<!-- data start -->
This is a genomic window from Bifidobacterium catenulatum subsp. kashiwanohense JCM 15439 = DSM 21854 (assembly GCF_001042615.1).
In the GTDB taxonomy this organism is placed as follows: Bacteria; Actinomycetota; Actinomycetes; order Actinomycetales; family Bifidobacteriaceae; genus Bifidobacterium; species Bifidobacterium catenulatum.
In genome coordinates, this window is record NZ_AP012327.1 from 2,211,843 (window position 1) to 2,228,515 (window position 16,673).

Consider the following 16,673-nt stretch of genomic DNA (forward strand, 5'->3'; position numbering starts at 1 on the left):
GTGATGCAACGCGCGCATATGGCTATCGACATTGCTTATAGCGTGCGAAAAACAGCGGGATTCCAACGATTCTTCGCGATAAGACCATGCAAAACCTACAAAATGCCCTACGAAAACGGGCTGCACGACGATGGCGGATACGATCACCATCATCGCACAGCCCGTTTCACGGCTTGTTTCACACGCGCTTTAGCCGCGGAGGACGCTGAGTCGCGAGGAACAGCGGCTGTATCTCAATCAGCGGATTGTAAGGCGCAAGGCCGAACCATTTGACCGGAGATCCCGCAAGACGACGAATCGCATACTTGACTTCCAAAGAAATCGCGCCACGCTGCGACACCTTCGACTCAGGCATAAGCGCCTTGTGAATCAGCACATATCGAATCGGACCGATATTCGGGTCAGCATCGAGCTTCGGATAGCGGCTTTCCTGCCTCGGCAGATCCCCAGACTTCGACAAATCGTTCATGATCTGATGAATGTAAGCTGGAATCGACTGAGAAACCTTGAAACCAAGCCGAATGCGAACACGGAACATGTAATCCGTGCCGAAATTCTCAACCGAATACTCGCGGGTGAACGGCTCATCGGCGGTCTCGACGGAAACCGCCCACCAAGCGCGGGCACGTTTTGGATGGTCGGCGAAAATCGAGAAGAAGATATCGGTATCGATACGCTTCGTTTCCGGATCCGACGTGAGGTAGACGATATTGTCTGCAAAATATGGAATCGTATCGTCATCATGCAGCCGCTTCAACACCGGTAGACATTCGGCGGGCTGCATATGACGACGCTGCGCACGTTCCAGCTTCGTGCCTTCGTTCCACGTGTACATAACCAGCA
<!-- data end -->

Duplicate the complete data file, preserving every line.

This is a genomic window from Bifidobacterium catenulatum subsp. kashiwanohense JCM 15439 = DSM 21854 (assembly GCF_001042615.1).
In the GTDB taxonomy this organism is placed as follows: Bacteria; Actinomycetota; Actinomycetes; order Actinomycetales; family Bifidobacteriaceae; genus Bifidobacterium; species Bifidobacterium catenulatum.
In genome coordinates, this window is record NZ_AP012327.1 from 2,211,843 (window position 1) to 2,228,515 (window position 16,673).

Consider the following 16,673-nt stretch of genomic DNA (forward strand, 5'->3'; position numbering starts at 1 on the left):
GTGATGCAACGCGCGCATATGGCTATCGACATTGCTTATAGCGTGCGAAAAACAGCGGGATTCCAACGATTCTTCGCGATAAGACCATGCAAAACCTACAAAATGCCCTACGAAAACGGGCTGCACGACGATGGCGGATACGATCACCATCATCGCACAGCCCGTTTCACGGCTTGTTTCACACGCGCTTTAGCCGCGGAGGACGCTGAGTCGCGAGGAACAGCGGCTGTATCTCAATCAGCGGATTGTAAGGCGCAAGGCCGAACCATTTGACCGGAGATCCCGCAAGACGACGAATCGCATACTTGACTTCCAAAGAAATCGCGCCACGCTGCGACACCTTCGACTCAGGCATAAGCGCCTTGTGAATCAGCACATATCGAATCGGACCGATATTCGGGTCAGCATCGAGCTTCGGATAGCGGCTTTCCTGCCTCGGCAGATCCCCAGACTTCGACAAATCGTTCATGATCTGATGAATGTAAGCTGGAATCGACTGAGAAACCTTGAAACCAAGCCGAATGCGAACACGGAACATGTAATCCGTGCCGAAATTCTCAACCGAATACTCGCGGGTGAACGGCTCATCGGCGGTCTCGACGGAAACCGCCCACCAAGCGCGGGCACGTTTTGGATGGTCGGCGAAAATCGAGAAGAAGATATCGGTATCGATACGCTTCGTTTCCGGATCCGACGTGAGGTAGACGATATTGTCTGCAAAATATGGAATCGTATCGTCATCATGCAGCCGCTTCAACACCGGTAGACATTCGGCGGGCTGCATATGACGACGCTGCGCACGTTCCAGCTTCGTGCCTTCGTTCCACGTGTACATAACCAGCA